by luca


Il codice sorgente è disponibile su Github.

Il programma è stato scritto utilizzando il compilatore PCW di Custom Computer Services e facendo uso delle librerie USB con esso fornite.


Il firmware contiene un bootloader che consente di programmare il PIC attraverso la connessione USB, senza più la necessità di un programmatore dedicato.

Per attivare il bootloader, è sufficiente tenere premuto il pulsante al momento del collegamento via USB al PC: il LED rimarrà acceso fisso e il PC riconoscerà il dispositivo come CCS CDC Bootloader:

Per caricare un nuovo firmware, possiamo utilizzare l’utility gratuita ccsbootloader.exe scaricabile dal sito di Custom Computer Services.

Il suo utilizzo è molto semplice: basta indicare la porta COM utilizzata (nell’esempio COM18) e il nome del file .hex:


Ho potuto realizzare Type4me grazie al supporto degli utenti del forum di Custom Computer Services e a quelli del forum Microchip.

Un particolare ringraziamento ad Embedded Adventures per aver rilasciato schemi e sorgenti del loro USB2Serial Platform: si tratta di un’ottima ed economica demoboard per il PIC 18F14K50.

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Dario 14 gennaio 2013 - 20:16

Well done!
By the way, why CCS?

luca 14 gennaio 2013 - 21:36

Hi Dario,

thanks! I chose CCS mostly because of its great ready-to-use libraries, especially the USB stack. I tried to use the new “XC” microchip compiler but at the moment it’s not very mature and it’s hard to use it with Microchip USB stack so I gave up.

Chris 14 gennaio 2013 - 23:29

This is a perfect solution for me? Any kit availability?

luca 15 gennaio 2013 - 09:58

Hi Chris,

not at the moment… but if you need a pre-programmed PIC or help for building it write me!

zaion 15 gennaio 2013 - 09:11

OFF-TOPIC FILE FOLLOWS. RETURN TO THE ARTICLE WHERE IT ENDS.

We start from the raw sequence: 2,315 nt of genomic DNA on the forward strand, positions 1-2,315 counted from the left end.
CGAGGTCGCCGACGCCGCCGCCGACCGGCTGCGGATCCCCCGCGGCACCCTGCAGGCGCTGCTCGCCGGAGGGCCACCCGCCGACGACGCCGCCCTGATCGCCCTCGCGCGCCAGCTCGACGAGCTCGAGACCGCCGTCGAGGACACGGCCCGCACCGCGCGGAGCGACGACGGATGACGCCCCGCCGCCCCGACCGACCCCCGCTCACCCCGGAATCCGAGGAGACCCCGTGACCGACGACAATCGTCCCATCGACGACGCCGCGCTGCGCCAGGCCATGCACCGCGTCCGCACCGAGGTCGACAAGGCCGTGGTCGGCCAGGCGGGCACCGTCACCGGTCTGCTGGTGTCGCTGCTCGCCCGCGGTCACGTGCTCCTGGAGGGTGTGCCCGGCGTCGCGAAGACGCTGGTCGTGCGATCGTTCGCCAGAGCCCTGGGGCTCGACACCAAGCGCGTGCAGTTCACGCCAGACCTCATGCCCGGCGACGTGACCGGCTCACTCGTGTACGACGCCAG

Good job. Now shrink it and sell it.

lucasvb 15 gennaio 2013 - 09:45

does the keyboard emulation work on linux too?

luca 15 gennaio 2013 - 09:55

Yes: it’s a HID device so under Linux you don’t need any drivers.
Actually CDC drivers are only for Windows, I haven’t tried if you can use “generic” drivers under Linux.

Chris 15 gennaio 2013 - 18:21

Does this have the ability to store multiple pieces of text? For instance, can I store 3 or 4 different items, and then pick which one I want?

luca 15 gennaio 2013 - 20:11

Hi Chris,

not at the moment, the v1 of Type4me was kept intentionally simple… v2 will have more buttons (I think 4) and a GUI (to create complex sequences like the one shown to play MAME).

lucadentella.it – Type4me GUI 15 gennaio 2013 - 23:12

[…] Type4me […]

chris shaffer 17 giugno 2013 - 18:47

I’m looking for a device that will enter Ctl-N with a button push. i want to put this button on the top of a bar code scanner. I’m thinking that your device will do this and it wouldn’t be a big deal to make the buttom remote from the board. Your thoughts?


luca 17 giugno 2013 - 21:09

Hi Chris

sending CTRL-N is not a problem at all! About remoting… I’d probably choose a couple of inexpensive nRF24L01.
If you like, write me an email!

Mike Gordon 7 novembre 2013 - 17:04


This device would be perfect for a particular use case: copying a long complex password from a password vault running on 1 PC and “typing” it into the Windows password field on another.

Could we remove the “save to EEPROM” routine and just put a small battery on it to maintain the memory while moving it from one PC to the other? I’d also add an on/off switch to save battery when not in use and to force an erasure of the password. This would also prevent a technician from storing a password permanently in the unit, as sooner or later the battery would run out.

Also, could you add toggles in the GUI for !enter! vs !noenter!! and !save! vs not doing a !save! on each copy?

Aldo 18 marzo 2015 - 22:46

Hi Luca,
can I use this device to automatic typing ctrl-alt-canc and user/password for windows7 logging on a specified time?

Aldo from Palermo

luca 19 marzo 2015 - 11:25

Hi Aldo, with some firmware modification, yes. A user has already implemented something similar to automatically change the BIOS password.


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